St. Louis Cardinals starting pitcher Lance Lynn may have saved his spot in the starting rotation with a solid six innings Wednesday when he held the Milwaukee Brewers to one run in a game the Cardinals eventually won 5-1.
But his spot in the rotation should have been safe regardless, even if he might not have deserved it with his recent performances.
Lynn has a 13-10 record but had been awful or close to awful in his five previous starts before Wednesday as the second half of his season fell apart for the second consecutive season.
He began the season nearly the same way he did his rookie year in 2012. He won 10 of his first 12 decisions in 2012 and won 10 of his first 11 this season, but what happened next is what keeps Lynn from being a force in the rotation.
Lynn went 3-3 after the All-Star Break in 2012 until the Cardinals sent him to the bullpen in late August to rest and work on his mechanics.
That decision helped, as Lynn all four of his starts in September as the Cardinals made their push to qualify for the second wild-card spot. Of course, the Cardinals could afford to let Lynn regroup in the bullpen for a couple of weeks because they had a rotation that still had Kyle Lohse and Jaime Garcia, and Chris Carpenter was on the way back from the disabled list.
They had no such luxury this season when Lynn lost five of six decisions between Aug. 4 and Sept. 5 and saw his earned run average jump from 3.78 to 4.37.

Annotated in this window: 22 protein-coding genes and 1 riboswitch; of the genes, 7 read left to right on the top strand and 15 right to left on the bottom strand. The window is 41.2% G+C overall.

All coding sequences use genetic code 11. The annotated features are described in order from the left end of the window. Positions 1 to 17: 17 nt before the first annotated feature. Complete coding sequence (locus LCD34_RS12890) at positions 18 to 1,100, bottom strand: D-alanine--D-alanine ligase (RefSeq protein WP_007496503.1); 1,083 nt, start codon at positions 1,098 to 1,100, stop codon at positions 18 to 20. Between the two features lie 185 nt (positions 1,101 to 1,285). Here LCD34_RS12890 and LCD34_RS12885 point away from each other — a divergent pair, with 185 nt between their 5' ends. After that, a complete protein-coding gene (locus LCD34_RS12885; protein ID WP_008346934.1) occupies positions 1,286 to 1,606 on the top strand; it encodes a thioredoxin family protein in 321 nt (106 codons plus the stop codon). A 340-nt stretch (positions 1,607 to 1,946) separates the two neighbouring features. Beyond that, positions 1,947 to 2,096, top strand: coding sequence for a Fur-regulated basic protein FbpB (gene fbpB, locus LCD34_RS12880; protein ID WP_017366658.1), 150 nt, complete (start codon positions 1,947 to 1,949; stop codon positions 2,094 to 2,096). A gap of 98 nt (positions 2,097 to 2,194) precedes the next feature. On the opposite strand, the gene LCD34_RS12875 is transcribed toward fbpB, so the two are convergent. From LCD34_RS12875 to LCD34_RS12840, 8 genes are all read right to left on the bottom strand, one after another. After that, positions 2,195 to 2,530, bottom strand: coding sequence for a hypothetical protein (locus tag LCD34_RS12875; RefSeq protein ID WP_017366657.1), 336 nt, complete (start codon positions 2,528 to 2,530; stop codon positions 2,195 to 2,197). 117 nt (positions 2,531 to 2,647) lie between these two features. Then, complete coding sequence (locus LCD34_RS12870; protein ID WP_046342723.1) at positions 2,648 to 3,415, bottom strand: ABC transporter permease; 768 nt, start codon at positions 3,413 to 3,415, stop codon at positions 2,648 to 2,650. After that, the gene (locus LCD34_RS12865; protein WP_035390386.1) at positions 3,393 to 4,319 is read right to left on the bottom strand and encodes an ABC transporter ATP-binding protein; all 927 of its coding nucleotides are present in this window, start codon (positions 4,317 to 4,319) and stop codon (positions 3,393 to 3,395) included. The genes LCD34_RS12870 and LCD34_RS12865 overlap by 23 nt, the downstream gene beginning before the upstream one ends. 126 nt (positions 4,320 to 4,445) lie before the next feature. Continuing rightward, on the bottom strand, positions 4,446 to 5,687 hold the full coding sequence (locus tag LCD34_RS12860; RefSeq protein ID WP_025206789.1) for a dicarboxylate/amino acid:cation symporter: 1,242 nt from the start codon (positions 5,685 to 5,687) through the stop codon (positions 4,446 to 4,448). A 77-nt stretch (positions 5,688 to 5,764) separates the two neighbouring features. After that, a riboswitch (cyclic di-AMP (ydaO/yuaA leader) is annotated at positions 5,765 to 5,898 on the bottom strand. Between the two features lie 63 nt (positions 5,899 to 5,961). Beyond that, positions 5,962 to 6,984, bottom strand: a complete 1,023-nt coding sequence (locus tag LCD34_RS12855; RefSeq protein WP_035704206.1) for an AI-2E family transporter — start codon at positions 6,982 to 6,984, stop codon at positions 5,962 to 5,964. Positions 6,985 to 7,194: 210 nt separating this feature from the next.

Lohse signed with the Brewers in the offseason, Garcia blew out his shoulder in May and Carpenter never could get back from his arm injuries. Plus, manager Mike Matheny does not yet have enough confidence in Jake Westbrook to move him back into the rotation from the bullpen, which is where he’s been since he returned from a back injury.
The Cardinals also have two rookies already in the rotation with Shelby Miller and Michael Wacha, and their only other options are rookies Tyler Lyons or Carlos Martinez, who have both been inconsistent in their first seasons in the major leagues.
So Matheny must continue to give the ball to Lynn every fifth day regardless of his performance. The pressure in this situation is not on Matheny; it’s squarely on Lynn, who must consistently pitch well for the Cardinals to maintain their slight lead over the Pittsburgh Pirates and Cincinnati Reds in the National League Central Division to avoid having to play in the winner-take-all Wild Card Game, as they did against the Atlanta Braves in 2012.
Lynn often gets frustrated when his outing does not go perfectly. For example, he gave up three homeruns and four runs total in five innings Sept. 5 against the Reds in Cincinnati, and his body language after each was terrible.
It’s fine to be frustrated. The Cardinals certainly wouldn’t want their pitchers to be happy after they give up a homer, but they also need their pitchers to refocus immediately and get the next hitters out to avoid a bad at bat becoming a bad inning and a bad game. The Cardinals lost Lynn’s latest start against the Reds 6-2 in part because he struggled to bear down and push through the adversity that is part of nearly every Major League Baseball game.
He was much better Wednesday against a much weaker lineup. The Brewers don’t have near the quality hitters of the Reds, who could easily be a playoff opponent for the Cardinals this year.
But the Cardinals don’t necessarily need Lynn to be a postseason starter. They can find three pitchers to take care of the starts in October. They instead need Lynn to be at his best in September so they are positioned for success once the playoffs begin.